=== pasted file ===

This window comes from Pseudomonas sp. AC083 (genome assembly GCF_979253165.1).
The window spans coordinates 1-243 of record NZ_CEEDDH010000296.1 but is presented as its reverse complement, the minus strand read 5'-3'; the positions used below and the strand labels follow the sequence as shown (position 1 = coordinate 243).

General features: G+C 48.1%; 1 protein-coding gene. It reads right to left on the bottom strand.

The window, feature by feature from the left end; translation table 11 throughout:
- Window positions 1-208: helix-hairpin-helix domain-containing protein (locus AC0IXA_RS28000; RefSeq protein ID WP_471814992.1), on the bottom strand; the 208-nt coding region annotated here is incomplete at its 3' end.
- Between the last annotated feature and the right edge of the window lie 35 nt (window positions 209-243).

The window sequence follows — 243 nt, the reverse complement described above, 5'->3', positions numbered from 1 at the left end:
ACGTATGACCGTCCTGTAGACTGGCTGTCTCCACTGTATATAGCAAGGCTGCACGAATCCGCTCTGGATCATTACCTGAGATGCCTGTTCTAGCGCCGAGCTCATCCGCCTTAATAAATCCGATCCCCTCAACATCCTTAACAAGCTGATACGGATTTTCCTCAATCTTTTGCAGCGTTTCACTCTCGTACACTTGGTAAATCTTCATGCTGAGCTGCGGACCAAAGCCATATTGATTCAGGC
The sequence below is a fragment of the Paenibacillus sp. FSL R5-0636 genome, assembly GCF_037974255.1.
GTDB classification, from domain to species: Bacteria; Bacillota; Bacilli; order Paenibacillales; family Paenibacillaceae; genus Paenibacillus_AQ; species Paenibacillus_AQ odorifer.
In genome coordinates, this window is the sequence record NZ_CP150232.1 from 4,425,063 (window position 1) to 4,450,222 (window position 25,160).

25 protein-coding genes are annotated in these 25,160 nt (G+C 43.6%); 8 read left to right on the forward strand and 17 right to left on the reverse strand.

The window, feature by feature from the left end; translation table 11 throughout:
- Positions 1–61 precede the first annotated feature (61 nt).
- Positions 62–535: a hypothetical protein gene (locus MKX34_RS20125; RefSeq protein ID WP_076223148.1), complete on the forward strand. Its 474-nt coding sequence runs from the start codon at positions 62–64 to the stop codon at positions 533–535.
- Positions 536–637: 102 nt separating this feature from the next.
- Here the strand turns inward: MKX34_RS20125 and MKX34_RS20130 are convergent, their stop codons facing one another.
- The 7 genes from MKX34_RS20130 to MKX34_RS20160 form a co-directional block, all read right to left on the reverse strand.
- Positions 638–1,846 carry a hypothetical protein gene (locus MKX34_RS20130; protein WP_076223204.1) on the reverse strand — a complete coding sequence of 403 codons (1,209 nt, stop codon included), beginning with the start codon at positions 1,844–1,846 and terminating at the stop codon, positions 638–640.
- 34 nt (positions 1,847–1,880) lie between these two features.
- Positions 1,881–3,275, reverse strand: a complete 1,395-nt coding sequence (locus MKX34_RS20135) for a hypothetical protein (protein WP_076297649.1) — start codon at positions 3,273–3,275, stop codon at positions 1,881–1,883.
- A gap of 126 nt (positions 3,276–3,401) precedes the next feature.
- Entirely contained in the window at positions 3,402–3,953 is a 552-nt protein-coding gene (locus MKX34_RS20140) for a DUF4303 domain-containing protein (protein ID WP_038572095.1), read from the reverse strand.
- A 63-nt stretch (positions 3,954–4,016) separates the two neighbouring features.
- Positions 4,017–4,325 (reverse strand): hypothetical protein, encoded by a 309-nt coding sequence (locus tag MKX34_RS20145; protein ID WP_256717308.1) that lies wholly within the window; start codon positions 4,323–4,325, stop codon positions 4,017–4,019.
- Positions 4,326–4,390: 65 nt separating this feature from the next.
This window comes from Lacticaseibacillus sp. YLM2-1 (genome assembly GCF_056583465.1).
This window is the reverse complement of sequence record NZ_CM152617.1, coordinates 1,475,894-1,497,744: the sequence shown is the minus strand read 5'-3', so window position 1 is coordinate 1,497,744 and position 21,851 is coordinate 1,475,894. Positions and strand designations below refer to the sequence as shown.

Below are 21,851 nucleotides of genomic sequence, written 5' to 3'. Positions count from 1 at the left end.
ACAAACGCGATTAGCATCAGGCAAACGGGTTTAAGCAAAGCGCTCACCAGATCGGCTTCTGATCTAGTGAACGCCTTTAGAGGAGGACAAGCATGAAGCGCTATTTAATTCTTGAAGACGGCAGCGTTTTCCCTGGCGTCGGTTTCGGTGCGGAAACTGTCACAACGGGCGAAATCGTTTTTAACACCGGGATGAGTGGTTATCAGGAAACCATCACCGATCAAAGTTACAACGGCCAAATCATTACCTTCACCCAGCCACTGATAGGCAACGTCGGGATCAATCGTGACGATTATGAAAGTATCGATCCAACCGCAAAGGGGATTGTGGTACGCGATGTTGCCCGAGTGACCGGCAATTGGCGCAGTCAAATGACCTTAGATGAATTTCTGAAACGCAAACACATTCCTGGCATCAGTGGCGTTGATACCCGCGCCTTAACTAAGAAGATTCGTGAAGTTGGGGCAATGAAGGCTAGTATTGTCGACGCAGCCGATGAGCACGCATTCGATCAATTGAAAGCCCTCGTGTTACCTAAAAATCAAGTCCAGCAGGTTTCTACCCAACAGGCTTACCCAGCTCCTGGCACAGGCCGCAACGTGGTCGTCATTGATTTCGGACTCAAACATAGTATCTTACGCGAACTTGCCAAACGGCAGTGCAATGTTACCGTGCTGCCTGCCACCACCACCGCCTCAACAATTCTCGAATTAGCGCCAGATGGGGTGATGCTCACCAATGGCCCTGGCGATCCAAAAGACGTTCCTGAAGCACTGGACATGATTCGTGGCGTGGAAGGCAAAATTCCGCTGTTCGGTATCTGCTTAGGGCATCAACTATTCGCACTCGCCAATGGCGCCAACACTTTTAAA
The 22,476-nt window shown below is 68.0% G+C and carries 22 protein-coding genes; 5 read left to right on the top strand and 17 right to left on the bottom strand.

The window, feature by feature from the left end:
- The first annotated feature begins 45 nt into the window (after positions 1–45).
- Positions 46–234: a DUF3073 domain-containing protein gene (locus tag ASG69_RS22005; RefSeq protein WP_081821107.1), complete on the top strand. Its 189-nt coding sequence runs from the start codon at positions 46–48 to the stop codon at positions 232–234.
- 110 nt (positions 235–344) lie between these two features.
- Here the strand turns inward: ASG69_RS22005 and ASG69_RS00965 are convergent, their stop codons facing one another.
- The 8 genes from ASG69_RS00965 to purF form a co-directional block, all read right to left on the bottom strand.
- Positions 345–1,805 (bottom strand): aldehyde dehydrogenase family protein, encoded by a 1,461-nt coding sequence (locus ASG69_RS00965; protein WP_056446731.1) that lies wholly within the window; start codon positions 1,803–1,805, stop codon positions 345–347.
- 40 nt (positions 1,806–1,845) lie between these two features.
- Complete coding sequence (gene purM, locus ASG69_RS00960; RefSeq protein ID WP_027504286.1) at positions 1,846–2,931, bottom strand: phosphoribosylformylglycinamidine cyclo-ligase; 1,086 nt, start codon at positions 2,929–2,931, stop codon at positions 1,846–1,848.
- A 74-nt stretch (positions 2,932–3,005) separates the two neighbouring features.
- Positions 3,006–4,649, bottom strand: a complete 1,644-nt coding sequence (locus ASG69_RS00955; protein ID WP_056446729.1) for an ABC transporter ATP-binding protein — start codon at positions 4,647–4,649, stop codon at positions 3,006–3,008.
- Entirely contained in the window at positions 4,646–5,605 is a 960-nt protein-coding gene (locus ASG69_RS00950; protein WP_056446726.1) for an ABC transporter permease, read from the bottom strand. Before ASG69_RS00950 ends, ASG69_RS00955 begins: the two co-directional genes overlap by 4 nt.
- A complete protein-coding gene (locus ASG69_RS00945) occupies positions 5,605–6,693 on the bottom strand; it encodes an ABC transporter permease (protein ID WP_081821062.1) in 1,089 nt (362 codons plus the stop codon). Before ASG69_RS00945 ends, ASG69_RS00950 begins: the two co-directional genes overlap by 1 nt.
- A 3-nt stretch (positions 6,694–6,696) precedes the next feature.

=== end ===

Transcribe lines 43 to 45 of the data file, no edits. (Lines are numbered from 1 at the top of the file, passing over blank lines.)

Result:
- Entirely contained in the window at positions 4,646–5,605 is a 960-nt protein-coding gene (locus ASG69_RS00950; protein WP_056446726.1) for an ABC transporter permease, read from the bottom strand. Before ASG69_RS00950 ends, ASG69_RS00955 begins: the two co-directional genes overlap by 4 nt.
- A complete protein-coding gene (locus ASG69_RS00945) occupies positions 5,605–6,693 on the bottom strand; it encodes an ABC transporter permease (protein ID WP_081821062.1) in 1,089 nt (362 codons plus the stop codon). Before ASG69_RS00945 ends, ASG69_RS00950 begins: the two co-directional genes overlap by 1 nt.
- A 3-nt stretch (positions 6,694–6,696) precedes the next feature.